Kwa-Zulu Natal is known for producing world-class music talent. DJ Black Coffee, DJ Tira, Toya Delazy, Shekhinah, Sketchy Bongo, Nasty C and legendary lyricist and producer Mbongeni Ngema all come from this coastal province. DJ Merlon, real name Sibusiso Mhlongo, has just added his name to the list.
Merlon is no stranger to the music scene: he shot to fame in 2014 with the chart-topping single Koze Kuse, a collaboration with music sensation Mondli Ngcobo. Merlon says he is thrilled about his latest project, The Pure Black Album, and his mentorship programme in partnership with his friend and mentor DJ Black Coffee.
Merlon says his album, dropped last month, is already making waves in the digital space. “This album is the best release of my career so far. It’s really big and already doing well in the markets. Since its release there’s been a buzz on digital platforms. And it’s coming from all over the world… people have been posting from European countries mostly… it’s been amazing.”
South Africa seems to be the hub for the world’s best house music and Merlon revealed that local musicians, some relatively unknown to their countrymen, were making waves overseas. The sad reality, however, is that these artists are not being paid for their work, an issue he would like to address.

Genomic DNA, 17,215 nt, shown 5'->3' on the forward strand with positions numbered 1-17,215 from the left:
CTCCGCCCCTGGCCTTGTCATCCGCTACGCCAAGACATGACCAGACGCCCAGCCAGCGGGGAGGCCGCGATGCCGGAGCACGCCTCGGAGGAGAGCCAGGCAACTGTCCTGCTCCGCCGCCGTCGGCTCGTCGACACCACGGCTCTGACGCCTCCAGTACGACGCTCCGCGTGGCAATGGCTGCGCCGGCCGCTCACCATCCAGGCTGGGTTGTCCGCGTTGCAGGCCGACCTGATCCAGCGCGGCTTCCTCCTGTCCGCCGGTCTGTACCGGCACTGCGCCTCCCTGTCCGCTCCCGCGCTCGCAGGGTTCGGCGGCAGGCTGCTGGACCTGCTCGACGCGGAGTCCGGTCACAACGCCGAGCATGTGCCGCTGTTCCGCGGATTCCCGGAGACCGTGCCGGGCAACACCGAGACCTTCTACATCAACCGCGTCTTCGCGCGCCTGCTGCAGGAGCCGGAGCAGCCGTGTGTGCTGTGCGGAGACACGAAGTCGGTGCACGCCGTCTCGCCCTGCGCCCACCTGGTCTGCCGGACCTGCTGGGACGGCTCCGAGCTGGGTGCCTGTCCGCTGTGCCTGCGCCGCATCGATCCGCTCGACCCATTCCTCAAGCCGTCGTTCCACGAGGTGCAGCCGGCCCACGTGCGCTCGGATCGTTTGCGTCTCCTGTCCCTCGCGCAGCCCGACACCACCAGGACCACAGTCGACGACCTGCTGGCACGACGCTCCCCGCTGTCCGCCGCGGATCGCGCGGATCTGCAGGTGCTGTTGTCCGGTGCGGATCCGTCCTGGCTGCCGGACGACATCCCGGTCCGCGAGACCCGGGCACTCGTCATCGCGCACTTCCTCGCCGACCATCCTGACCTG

“And the guys from here are doing amazing things. Sometimes these guys release 100 songs for free, good-quality music, but their music is not making making money for them because it’s too available. So we need to show them platforms where they can release their music to make money out of their music. This is not protecting them only; we’re also protecting the industry. So if, for instance, I’m selling my music and they are giving theirs for free, there’s bound to be conflict of interest."
“The youngsters do this with the intention of promoting themselves, so we want to teach them how to use credible channels, the use of social media and introduce them to relevant stakeholders. They must not continue giving their music for free. These guys are very talented and to see them living under poverty while their songs top international charts, is just heartbreaking – they need to start seeing the commercial value of their hard work.”
Merlon says although they cannot sign them all, the programme aims to support the youngsters until they are ready to stand on their own “There are about 15 guys that we mentor on a day-to-day basis. It’s not a once-off thing. We’ll mentor them until they are big enough to stand on their own. However, we are there for them if and when they encounter problems… when they need any kind of help, they have us, any time.”
One of the young people affiliated with the programme is Enoo Napa, real name Siphiwe Mkhize, who recently signed with Soulistic Music. Napa, a self-taught DJ and producer, featured alongside Black Coffee and Da Capo at Ibiza and is now part of the Shimmy Beach summer residency in Cape Town. Merlon also challenged female house music creators to raise their game “because there is a such big gap in the industry”.
“We don’t have female producers. We need a producer, a female, who can say: ‘I can make nice music.’ That space has been open for years. All the females are just DJs.”
The Pure Black Album is available across all digital platforms and music stores nationally.